The percentage of primary care visits addressing mental health concerns increased from 10.7% in 2006 and 2007, to 15.9% by 2016 and 2018.
That’s according to a recent study published in Health Affairs that shows a growing involvement of primary care clinicians in addressing behavioral health concerns. As part of the study, researchers analyzed a sample of 109,890 visits that took place between 2006 to 2018.
“One in four U.S. adults had anxiety or depressive disorder in 2021. And there’s a shortage of psychiatrists,” Dr. Lisa Rotenstein, co-author of the study, told Behavioral Health Business. “So in that context, we found that the proportion of primary care visits addressing mental health concerns increased almost 50% from 2006 to 2018.”
In addition to being one of the lead researchers in the study, Rotenstein serves as the medical director of population health at Brigham and Women’s Hospital’s Primary Care Center of Excellence.
Rotenstein and her team found that the proportion of mental health primary care visits addressing anxiety and stress increased over time. In 2006 and 2007, 29.9% of mental health primary care visits addressed anxiety. That number spiked to 38% from 2014 and 2015, and 34.5% in 2016 and 2018.
Meanwhile, serious mental illness was the least addressed topic in mental health primary care visits across all years.
Primary care physicians (PCPs) are well-equipped to handle many behavioral health conditions, according to Rotenstein. But for more complex cases, an integrated approach is crucial, she noted.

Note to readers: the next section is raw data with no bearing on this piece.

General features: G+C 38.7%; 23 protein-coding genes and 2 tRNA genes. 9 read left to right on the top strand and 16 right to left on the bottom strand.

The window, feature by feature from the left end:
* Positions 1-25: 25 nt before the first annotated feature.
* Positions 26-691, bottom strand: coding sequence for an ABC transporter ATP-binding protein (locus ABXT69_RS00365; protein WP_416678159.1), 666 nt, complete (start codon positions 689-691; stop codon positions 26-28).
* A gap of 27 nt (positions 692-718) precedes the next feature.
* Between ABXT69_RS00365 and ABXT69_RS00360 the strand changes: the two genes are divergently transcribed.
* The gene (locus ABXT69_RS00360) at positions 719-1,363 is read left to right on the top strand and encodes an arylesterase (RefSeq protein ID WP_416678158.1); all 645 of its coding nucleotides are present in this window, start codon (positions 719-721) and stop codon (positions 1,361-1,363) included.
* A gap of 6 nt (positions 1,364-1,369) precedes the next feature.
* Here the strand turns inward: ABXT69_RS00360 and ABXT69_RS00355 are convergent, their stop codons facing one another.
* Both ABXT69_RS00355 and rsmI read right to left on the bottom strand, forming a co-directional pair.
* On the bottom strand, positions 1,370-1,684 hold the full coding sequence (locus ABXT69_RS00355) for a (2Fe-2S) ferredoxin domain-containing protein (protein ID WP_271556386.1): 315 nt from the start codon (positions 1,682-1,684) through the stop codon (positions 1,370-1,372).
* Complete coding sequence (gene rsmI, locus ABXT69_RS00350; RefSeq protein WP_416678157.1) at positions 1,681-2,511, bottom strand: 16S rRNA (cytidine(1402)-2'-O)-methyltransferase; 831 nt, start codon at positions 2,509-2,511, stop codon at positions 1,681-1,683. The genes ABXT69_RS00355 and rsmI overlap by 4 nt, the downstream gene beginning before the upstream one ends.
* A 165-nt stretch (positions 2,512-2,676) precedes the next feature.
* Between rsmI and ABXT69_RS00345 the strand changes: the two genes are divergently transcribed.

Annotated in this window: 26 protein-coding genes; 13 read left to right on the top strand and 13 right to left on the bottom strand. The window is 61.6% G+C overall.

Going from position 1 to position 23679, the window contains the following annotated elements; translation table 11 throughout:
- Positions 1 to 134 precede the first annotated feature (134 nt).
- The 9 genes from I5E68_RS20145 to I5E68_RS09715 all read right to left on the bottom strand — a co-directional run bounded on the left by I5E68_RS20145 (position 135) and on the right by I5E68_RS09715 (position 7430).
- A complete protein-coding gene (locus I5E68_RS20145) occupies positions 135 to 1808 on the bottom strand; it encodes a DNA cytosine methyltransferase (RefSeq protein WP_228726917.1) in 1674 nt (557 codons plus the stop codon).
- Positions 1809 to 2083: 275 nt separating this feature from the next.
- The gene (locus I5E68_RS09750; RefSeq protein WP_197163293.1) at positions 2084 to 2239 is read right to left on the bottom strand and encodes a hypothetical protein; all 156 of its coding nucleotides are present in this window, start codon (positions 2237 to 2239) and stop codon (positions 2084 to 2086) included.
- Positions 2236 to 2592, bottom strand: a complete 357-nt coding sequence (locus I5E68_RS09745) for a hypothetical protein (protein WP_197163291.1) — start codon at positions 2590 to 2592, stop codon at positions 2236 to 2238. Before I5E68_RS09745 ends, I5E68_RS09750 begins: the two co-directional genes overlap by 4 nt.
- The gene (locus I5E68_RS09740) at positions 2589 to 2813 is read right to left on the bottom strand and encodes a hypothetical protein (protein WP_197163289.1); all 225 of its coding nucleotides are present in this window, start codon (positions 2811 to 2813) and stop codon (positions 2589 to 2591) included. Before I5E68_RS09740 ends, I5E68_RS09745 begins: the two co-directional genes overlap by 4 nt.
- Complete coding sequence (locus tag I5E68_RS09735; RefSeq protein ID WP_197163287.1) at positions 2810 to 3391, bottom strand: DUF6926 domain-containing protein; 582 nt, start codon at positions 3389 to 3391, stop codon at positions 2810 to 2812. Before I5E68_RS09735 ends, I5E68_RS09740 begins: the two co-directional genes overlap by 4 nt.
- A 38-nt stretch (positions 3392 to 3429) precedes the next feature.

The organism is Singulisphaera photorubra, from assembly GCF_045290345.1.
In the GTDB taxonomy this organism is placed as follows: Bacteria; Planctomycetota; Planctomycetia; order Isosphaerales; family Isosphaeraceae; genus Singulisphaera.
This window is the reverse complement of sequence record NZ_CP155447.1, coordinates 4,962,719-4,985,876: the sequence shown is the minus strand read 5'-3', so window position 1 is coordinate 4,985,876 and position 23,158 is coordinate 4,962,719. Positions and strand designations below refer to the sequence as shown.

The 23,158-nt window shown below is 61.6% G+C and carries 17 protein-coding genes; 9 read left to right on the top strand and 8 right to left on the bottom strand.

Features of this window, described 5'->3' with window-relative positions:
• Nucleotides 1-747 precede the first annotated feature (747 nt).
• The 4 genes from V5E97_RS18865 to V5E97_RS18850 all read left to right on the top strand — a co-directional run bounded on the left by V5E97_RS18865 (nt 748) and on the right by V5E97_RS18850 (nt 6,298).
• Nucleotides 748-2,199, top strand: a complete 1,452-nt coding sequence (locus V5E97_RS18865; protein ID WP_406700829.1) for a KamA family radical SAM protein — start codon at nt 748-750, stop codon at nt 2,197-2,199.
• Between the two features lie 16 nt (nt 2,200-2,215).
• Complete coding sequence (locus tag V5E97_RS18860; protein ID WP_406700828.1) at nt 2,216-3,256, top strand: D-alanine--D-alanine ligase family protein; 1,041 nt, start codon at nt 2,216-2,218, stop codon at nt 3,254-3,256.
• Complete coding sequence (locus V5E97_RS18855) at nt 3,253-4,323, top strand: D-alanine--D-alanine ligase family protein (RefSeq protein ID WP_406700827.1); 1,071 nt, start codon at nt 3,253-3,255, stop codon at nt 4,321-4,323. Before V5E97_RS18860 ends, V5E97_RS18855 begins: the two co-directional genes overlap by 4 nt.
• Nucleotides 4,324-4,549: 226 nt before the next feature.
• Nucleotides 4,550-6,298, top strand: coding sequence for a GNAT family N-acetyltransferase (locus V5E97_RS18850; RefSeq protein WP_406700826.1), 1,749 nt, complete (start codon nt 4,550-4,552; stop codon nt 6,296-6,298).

“Primary care providers are a great starting point for addressing mental health concerns. This is the right work for primary care physicians to do,” Rotenstein said. “And there’s a certain set of diagnoses that they are really comfortable treating, so many primary care providers are really comfortable treating anxiety, depressive symptoms, etc. But to really deliver good, effective mental health care requires time and a multidisciplinary approach.”
The research found that mental health concerns were more likely to be addressed if a patient was seeing their typical doctor.
“Patients were more likely to address a mental health concern or have a mental health concern addressed in a visit with their usual primary care physician rather than another PCP,” Rotenstein said. “And so what this really emphasizes is the importance of longitudinal relationships.”
While behavioral health has become a more common topic in primary care visits, there are still some barriers for specific demographics.
The research demonstrates that Black patients were 40% less likely than white patients to have a mental health concern addressed in a primary care visit. Additionally, Hispanic patients were 40% less likely to have a behavioral health concern addressed than non-Hispanic patients.
“There are often barriers for patients to receive services outside of primary care, but our findings even suggest that there are barriers within primary care,” Rotenstein said. “To effectively meet these population needs, we need to understand a little bit better what it is that is preventing Black and Hispanic patients from having mental health concerns addressed in the context of primary care as frequently. Is it that they’re being screened less often? … I think that is an area of research our study has emphasized the need for.”
To improve patient care, Rotenstein said that a collaborative care approach is a must.
“PCPs, although really well equipped at baseline for this demand, need reimbursement systems that give them the time to spend with patients to deliver these services, and resources that build a team around them,” she said. “So this could be like co-located therapy or psychiatry, eConsult services where psychiatrists support PCPs, longer visit links, etc.”